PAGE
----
Ooh, My Head
Another Unhappy Ritchie Valens Birthday
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Ritchie Valens, one of the world's greatest ever rockeros, would today be celebrating his 81st birthday—if he hadn't "won" a seat on that damned Beechcraft Bonanza in a coin toss with Tommy Allsup. This bitter occasion perennially demands examination, because the horrifying reality was—thanks to Del Fi Records head Bob Keane's cutthroat expediency—Ritchie was as good as doomed from the get-go.
While the 17-year-old wrote 22 of the 33 songs he recorded for Del-Fi (in 8 months!), according to Keane, the kid was hopeless, completely unable to come up with anything on his own.
After all, who better to teach this estupido teenager how to write a rock & roll song than a 35-year-old clarinetist?
Keane [to LAT’s Jim Dawson] in 1980: "He started singing ‘Come On, Let’s Go’ [but] all he had was this title -- he kept playing the same riff over and over. . . . I helped him put an ending and a beginning to it and added lyrics. Then we . . . recorded it.”
Keane [to the Independent's Spencer Leigh] in 1996: "Ritchie usually had a title and a little phrase, but the rest of the song would go nowhere. He hadn't worked out how to write middle eights and the compositions would meander around and come to a close. I had to rewrite the songs and put them together. "
Complete bullshit, of course, as Ritchie's sister Connie Lemos told me in 2017: “Every song was different. Ritchie expressed himself in so many ways, and he always wrote from his own life. ‘Donna,’ of course, and ‘That’s My Little Suzie,’ which was about a friend of ours who had a clubfoot, so when she walked she really did ‘rock to the left and rock to the right.’ Mom used to always tell us, ‘Come on, let’s go!’ And after he had a dream where he was on a flying carpet, he wrote ‘In a Turkish Town.’ All of his feelings, emotions came out in the songs . . . Mom said Ritchie played so hard, she thought he’d make the guitar cry.”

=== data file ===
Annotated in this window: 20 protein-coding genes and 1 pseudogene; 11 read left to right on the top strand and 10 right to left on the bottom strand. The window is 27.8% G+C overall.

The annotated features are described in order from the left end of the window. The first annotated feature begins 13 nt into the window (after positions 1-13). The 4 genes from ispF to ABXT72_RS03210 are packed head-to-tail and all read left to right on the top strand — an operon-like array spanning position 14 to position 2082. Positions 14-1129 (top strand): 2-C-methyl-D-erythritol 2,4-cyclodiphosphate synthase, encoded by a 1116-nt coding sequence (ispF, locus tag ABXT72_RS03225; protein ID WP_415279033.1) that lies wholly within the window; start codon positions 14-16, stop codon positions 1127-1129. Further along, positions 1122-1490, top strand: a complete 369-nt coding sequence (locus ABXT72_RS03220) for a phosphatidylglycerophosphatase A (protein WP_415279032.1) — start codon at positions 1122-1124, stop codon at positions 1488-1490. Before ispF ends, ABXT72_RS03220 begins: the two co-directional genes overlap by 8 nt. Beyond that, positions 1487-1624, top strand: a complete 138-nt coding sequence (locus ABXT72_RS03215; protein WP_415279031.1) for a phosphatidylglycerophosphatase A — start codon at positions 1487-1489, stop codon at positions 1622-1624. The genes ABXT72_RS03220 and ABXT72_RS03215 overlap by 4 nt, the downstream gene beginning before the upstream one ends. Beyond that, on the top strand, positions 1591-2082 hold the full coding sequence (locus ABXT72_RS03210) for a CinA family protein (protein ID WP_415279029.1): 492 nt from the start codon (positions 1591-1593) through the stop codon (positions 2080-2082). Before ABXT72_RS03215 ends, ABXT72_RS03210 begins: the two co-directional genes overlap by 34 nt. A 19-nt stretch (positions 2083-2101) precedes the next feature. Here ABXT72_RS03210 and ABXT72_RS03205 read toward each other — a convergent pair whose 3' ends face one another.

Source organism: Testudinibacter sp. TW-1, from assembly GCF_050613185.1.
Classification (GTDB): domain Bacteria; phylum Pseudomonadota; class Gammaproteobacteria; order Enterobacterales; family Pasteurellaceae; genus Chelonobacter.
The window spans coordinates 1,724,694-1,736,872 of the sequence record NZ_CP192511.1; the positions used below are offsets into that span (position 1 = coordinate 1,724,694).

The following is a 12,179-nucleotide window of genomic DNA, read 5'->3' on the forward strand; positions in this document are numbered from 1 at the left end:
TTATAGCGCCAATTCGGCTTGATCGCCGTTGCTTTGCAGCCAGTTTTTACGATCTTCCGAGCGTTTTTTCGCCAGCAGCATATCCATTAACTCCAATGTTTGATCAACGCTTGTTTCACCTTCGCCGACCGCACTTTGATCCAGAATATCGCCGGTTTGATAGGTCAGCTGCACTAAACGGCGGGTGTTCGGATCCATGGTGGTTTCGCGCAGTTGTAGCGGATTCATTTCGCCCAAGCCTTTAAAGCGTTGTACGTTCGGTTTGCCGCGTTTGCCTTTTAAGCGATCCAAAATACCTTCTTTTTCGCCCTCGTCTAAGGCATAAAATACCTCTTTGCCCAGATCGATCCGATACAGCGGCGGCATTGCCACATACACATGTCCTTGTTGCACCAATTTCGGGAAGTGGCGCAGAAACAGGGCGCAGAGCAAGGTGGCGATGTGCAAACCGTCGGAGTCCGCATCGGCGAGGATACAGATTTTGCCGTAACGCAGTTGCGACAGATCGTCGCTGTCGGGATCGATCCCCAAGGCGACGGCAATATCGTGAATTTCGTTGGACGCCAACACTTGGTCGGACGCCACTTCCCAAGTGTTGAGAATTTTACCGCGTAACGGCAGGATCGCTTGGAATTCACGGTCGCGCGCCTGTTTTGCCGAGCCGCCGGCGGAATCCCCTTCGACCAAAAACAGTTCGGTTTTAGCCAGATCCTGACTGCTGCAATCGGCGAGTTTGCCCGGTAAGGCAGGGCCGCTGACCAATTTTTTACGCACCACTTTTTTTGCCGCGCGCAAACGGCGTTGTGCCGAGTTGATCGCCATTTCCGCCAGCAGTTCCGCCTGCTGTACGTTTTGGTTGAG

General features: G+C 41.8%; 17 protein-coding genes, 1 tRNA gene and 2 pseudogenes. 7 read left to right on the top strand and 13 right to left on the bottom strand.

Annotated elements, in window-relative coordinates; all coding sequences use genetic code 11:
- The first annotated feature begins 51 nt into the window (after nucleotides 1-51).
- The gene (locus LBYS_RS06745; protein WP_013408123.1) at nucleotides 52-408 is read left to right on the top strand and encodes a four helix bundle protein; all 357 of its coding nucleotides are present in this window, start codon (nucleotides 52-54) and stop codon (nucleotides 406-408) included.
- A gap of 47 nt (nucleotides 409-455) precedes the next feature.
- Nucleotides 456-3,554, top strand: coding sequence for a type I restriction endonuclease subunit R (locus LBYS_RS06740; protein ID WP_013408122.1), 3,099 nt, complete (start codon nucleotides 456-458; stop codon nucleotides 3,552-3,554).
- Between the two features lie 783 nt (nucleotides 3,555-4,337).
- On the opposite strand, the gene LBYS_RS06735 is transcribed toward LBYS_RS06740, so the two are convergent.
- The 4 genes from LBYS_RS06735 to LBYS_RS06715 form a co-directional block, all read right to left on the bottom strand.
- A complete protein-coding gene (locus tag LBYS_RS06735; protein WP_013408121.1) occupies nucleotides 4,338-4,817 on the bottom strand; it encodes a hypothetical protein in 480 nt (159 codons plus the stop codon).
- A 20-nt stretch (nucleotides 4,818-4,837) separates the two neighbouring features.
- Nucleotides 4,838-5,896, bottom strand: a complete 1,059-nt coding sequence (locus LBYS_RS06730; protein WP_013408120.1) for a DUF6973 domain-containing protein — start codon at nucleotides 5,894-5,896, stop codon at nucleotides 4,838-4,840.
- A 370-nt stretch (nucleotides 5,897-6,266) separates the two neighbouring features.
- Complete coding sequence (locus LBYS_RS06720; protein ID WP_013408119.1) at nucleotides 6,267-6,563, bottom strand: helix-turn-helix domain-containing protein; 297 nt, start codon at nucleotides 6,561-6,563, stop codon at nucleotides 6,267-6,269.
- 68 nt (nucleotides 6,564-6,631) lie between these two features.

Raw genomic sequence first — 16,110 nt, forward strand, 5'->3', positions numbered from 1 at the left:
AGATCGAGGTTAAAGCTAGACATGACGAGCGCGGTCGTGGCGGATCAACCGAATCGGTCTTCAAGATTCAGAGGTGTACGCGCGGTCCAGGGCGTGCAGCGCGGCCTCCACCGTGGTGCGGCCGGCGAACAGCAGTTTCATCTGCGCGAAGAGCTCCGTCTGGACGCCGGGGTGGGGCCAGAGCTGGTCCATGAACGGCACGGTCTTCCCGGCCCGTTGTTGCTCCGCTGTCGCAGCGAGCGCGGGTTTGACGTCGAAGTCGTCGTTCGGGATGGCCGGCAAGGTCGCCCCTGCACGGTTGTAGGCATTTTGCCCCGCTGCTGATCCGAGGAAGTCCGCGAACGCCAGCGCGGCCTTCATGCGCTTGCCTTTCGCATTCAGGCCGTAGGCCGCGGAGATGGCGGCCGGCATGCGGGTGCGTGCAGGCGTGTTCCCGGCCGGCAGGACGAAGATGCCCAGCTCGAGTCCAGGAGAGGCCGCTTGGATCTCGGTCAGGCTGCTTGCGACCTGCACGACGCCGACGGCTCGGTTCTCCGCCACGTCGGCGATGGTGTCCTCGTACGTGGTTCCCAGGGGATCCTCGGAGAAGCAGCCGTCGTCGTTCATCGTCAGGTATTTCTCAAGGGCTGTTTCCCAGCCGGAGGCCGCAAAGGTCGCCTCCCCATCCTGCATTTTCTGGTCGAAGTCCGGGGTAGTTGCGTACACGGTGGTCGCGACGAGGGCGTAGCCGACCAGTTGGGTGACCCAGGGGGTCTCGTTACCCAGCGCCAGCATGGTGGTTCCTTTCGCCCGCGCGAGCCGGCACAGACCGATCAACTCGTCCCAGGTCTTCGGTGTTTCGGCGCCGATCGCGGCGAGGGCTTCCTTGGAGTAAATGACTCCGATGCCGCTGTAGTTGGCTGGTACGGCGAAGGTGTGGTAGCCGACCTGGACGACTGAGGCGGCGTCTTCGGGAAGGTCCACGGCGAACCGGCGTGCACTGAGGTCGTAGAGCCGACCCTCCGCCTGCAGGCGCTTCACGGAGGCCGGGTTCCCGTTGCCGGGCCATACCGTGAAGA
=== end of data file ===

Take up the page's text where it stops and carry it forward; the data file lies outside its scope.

Valens’ rich amalgam of contemporary big beat, Mexican roots and smoldering balladeer depth, enhanced by a natural grasp of shadowy R&B garage funk, represented both a genius-level affinity for the rock & roll idiom’s fast-moving evolution and a clearly illimitable artistic potential. His remains a staggering loss.
While lowlife schmuck Norman Petty cheated Buddy Holly by adding those ghastly backing vocal tracks after the unsuspecting Texan would leave the studio (unforgivably vandalizing multiple masterpieces and allowing the producer to claim 50% of the publishing dough) and contemptible scumbag Jerry Capehart made a career of lying about co-writing Eddie Cochran’s brilliant hits “Summertime Blues” and “Come on Everybody” following the singer’s 1960 death, Keane took cynical exploitation to a stunningly elevated degree. After the plane crash, Keane devoted himself to serially denigrating Ritchie's memory to any who'd listen and cheating the Valens estate for decades, making token royalty payments only after the family sued him (the production of 1987 bio-pic La Bamba finally returned publishing to the estate).
Keane was a thin-skinned little shit, too. After Dawson’s Feb. 3 1980 “Day the Music Died” anniversary piece lead the LAT’s calendar section, “Bob telephoned me on Saturday, when the bulldog edition of the Sunday paper came out, and called me various names because I'd made him look bad,” the writer said.
Worst of all, Lemos said: "Mom never forgave herself for signing his guardianship over to Bob Keane. He was supposed to be there [in Iowa]. Ritchie wasn’t supposed to be making those decisions.”
Our Friday the 13th soundtrack? All Ritchie, All day.